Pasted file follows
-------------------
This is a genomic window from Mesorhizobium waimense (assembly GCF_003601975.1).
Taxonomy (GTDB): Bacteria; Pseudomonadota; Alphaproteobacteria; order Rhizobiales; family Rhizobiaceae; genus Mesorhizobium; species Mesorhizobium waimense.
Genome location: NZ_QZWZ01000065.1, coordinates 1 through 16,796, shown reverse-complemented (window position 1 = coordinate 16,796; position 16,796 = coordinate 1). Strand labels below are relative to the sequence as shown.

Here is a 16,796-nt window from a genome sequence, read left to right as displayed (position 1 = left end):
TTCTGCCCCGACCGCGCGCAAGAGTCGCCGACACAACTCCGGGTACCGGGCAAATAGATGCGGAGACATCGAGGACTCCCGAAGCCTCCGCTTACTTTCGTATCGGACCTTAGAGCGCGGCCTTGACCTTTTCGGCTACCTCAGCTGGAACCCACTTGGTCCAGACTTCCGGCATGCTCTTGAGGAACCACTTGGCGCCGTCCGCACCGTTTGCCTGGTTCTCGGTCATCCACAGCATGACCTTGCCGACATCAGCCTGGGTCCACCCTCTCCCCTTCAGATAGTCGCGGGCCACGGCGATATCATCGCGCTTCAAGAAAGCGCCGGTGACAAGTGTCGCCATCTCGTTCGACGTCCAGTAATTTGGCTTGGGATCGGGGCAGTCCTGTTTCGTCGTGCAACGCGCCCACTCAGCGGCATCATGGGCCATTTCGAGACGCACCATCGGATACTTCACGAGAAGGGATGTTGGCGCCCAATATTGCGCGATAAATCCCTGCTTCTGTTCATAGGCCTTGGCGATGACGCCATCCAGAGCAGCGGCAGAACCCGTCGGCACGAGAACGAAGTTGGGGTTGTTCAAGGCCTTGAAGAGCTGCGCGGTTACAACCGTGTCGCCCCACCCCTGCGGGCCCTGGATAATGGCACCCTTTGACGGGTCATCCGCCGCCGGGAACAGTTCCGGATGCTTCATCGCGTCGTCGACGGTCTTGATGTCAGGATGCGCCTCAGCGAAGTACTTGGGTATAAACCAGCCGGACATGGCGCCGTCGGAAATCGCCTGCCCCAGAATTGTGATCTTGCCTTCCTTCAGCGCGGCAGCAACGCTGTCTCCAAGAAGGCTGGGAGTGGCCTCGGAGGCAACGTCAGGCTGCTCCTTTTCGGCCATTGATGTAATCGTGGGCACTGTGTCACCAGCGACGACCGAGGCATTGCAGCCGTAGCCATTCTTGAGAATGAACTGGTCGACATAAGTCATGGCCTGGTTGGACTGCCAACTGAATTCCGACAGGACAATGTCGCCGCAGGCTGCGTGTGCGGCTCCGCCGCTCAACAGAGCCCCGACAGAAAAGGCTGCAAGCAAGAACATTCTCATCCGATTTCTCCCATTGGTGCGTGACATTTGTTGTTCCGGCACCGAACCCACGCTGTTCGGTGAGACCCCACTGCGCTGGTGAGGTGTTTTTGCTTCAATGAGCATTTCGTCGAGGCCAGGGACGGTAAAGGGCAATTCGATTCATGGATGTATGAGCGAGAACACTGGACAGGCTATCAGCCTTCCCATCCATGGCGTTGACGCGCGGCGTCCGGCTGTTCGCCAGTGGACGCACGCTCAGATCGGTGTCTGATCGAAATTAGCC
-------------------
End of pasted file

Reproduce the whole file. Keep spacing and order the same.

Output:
This is a genomic window from Mesorhizobium waimense (assembly GCF_003601975.1).
Taxonomy (GTDB): Bacteria; Pseudomonadota; Alphaproteobacteria; order Rhizobiales; family Rhizobiaceae; genus Mesorhizobium; species Mesorhizobium waimense.
Genome location: NZ_QZWZ01000065.1, coordinates 1 through 16,796, shown reverse-complemented (window position 1 = coordinate 16,796; position 16,796 = coordinate 1). Strand labels below are relative to the sequence as shown.

Here is a 16,796-nt window from a genome sequence, read left to right as displayed (position 1 = left end):
TTCTGCCCCGACCGCGCGCAAGAGTCGCCGACACAACTCCGGGTACCGGGCAAATAGATGCGGAGACATCGAGGACTCCCGAAGCCTCCGCTTACTTTCGTATCGGACCTTAGAGCGCGGCCTTGACCTTTTCGGCTACCTCAGCTGGAACCCACTTGGTCCAGACTTCCGGCATGCTCTTGAGGAACCACTTGGCGCCGTCCGCACCGTTTGCCTGGTTCTCGGTCATCCACAGCATGACCTTGCCGACATCAGCCTGGGTCCACCCTCTCCCCTTCAGATAGTCGCGGGCCACGGCGATATCATCGCGCTTCAAGAAAGCGCCGGTGACAAGTGTCGCCATCTCGTTCGACGTCCAGTAATTTGGCTTGGGATCGGGGCAGTCCTGTTTCGTCGTGCAACGCGCCCACTCAGCGGCATCATGGGCCATTTCGAGACGCACCATCGGATACTTCACGAGAAGGGATGTTGGCGCCCAATATTGCGCGATAAATCCCTGCTTCTGTTCATAGGCCTTGGCGATGACGCCATCCAGAGCAGCGGCAGAACCCGTCGGCACGAGAACGAAGTTGGGGTTGTTCAAGGCCTTGAAGAGCTGCGCGGTTACAACCGTGTCGCCCCACCCCTGCGGGCCCTGGATAATGGCACCCTTTGACGGGTCATCCGCCGCCGGGAACAGTTCCGGATGCTTCATCGCGTCGTCGACGGTCTTGATGTCAGGATGCGCCTCAGCGAAGTACTTGGGTATAAACCAGCCGGACATGGCGCCGTCGGAAATCGCCTGCCCCAGAATTGTGATCTTGCCTTCCTTCAGCGCGGCAGCAACGCTGTCTCCAAGAAGGCTGGGAGTGGCCTCGGAGGCAACGTCAGGCTGCTCCTTTTCGGCCATTGATGTAATCGTGGGCACTGTGTCACCAGCGACGACCGAGGCATTGCAGCCGTAGCCATTCTTGAGAATGAACTGGTCGACATAAGTCATGGCCTGGTTGGACTGCCAACTGAATTCCGACAGGACAATGTCGCCGCAGGCTGCGTGTGCGGCTCCGCCGCTCAACAGAGCCCCGACAGAAAAGGCTGCAAGCAAGAACATTCTCATCCGATTTCTCCCATTGGTGCGTGACATTTGTTGTTCCGGCACCGAACCCACGCTGTTCGGTGAGACCCCACTGCGCTGGTGAGGTGTTTTTGCTTCAATGAGCATTTCGTCGAGGCCAGGGACGGTAAAGGGCAATTCGATTCATGGATGTATGAGCGAGAACACTGGACAGGCTATCAGCCTTCCCATCCATGGCGTTGACGCGCGGCGTCCGGCTGTTCGCCAGTGGACGCACGCTCAGATCGGTGTCTGATCGAAATTAGCC